chiang mai flower festival

chiang mai flower festival

Chiang Mai Flower Festival will takes place on the first weekend of February. Early on the Saturday morning the participants and floats are lined up to the east of Nawarat Bridge along Charoen Muang Road; since there are usually over 25 floats in the parade, it often stretches almost as far as the railway station. Beside Nawarat Bridge, a viewing platform is prepared for the Chiang Mai governor, along with the judges whose task is to select the float with the most creative design and most attractive decoration ready for the prize-giving ceremony later in the day. After a short opening ceremony and speech by the governor at around 8 a.m., the grand parade leads off.

chiang mai flower festival

The colourful procession makes its way westwards down Tha Pae Road, then turns left (south) at Tha Phae Gate to go along Kotchasam Road to the southeast comer of the moat, and finally follows a westward route along the south side of the moat to finish in front of Buak Haad Park in the south-west comer of the Old City. The parade pauses frequently to allow time for the enormous floats, carried by concealed pick-up trucks, to negotiate blind turns, with participants shouting instructions to unsighted drivers. These pauses also provide onlookers with plenty of opportunities to take photos of the floats and of themselves posing beside the participants, who are all dressed in colorful costumes. Eventually, the last float in the parade reaches the park sometime between midday and 2 p.m.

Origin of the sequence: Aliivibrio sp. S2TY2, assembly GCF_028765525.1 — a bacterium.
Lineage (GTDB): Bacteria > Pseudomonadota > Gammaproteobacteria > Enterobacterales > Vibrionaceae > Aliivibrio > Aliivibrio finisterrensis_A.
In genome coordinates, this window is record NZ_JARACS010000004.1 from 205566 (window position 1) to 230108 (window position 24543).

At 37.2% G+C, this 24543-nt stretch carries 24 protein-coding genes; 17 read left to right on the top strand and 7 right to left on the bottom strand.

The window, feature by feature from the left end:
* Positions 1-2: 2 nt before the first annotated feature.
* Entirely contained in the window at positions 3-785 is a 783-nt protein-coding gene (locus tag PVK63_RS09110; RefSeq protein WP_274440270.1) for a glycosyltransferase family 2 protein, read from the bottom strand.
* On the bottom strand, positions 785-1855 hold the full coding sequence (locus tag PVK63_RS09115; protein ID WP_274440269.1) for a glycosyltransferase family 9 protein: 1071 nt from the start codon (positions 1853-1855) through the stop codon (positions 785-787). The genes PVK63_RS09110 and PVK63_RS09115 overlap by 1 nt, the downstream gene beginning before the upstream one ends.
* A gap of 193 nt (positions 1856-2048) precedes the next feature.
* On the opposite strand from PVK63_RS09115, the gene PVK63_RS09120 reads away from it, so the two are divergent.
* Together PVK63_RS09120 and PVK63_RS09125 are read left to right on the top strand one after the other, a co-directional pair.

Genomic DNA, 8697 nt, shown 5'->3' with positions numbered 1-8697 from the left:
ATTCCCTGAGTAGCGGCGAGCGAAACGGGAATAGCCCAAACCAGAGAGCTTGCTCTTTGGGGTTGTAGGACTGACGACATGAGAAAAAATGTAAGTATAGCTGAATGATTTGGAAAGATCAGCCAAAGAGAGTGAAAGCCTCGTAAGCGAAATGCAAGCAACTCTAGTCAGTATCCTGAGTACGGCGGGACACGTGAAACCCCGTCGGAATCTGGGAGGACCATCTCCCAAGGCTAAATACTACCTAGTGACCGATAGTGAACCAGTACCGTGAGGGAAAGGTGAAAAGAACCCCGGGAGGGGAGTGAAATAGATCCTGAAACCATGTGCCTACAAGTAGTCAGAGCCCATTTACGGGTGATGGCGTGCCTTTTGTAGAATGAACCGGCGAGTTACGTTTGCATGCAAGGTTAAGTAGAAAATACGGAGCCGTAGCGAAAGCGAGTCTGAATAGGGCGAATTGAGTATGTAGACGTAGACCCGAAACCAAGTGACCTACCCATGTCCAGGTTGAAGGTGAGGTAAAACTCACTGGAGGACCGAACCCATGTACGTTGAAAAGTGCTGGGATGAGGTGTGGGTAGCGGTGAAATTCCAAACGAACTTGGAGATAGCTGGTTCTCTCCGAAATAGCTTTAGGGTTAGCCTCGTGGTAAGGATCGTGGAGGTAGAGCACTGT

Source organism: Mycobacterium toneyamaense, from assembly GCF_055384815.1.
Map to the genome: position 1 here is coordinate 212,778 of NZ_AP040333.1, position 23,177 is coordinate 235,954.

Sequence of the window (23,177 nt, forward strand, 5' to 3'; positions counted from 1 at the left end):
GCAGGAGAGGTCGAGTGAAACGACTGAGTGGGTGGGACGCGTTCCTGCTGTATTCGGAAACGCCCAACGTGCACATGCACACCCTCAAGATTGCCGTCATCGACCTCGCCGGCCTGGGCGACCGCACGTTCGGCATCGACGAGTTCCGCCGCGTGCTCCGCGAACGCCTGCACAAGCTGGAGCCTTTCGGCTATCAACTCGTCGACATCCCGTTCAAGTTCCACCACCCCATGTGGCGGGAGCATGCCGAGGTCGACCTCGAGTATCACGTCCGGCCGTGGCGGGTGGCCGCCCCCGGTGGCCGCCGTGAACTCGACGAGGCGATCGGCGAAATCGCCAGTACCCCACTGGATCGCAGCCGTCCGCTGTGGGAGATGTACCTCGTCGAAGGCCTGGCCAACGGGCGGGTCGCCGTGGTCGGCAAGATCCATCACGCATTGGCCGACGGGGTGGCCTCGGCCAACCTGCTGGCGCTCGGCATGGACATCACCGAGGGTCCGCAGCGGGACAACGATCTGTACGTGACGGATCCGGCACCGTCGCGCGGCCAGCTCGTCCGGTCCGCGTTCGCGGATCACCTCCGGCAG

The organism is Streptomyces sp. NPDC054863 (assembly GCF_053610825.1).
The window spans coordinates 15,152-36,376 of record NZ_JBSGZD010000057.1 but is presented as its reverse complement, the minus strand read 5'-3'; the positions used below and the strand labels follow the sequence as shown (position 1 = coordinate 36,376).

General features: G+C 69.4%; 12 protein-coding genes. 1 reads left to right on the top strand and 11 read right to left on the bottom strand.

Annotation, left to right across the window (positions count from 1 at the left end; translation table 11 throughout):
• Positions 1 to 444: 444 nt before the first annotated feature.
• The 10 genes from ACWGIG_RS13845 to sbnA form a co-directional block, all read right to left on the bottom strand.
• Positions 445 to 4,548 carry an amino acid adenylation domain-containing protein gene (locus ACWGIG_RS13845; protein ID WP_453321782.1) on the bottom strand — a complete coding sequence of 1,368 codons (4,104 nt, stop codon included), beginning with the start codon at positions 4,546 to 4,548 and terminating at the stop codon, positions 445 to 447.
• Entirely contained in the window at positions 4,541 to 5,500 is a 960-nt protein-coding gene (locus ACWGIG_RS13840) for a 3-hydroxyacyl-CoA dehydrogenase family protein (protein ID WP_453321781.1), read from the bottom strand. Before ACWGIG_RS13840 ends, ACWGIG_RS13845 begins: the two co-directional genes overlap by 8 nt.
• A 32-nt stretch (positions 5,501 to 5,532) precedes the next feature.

chiang mai flower festival
chiang mai flower festival
chiang mai flower festival

The floats would not be complete for a real Thai festival without a contestant in the beauty queen competition to crown their splendid shapes and colours. This gives the local maidens an opportunity to show off the Phasin a wrap-around skirt woven with traditional designs, as well as bright parasols made in nearby Bor Sang, which provide protection from the strong midday sun. Swarms of people, both locals and visitors, line the route, some just for a glimpse, others following along to the park. Since it can take several hours for the parade to pass, you might want to consider reserving a table at a restaurant along the route, such as Ratana’s Kitchen, opposite Wat Mahawan on Tha Pae Road, or Art Cafe, opposite Tha Pae Gate. In this way you can enjoy the parade in air-conditioned comfort rather than standing in the sun for hours on end.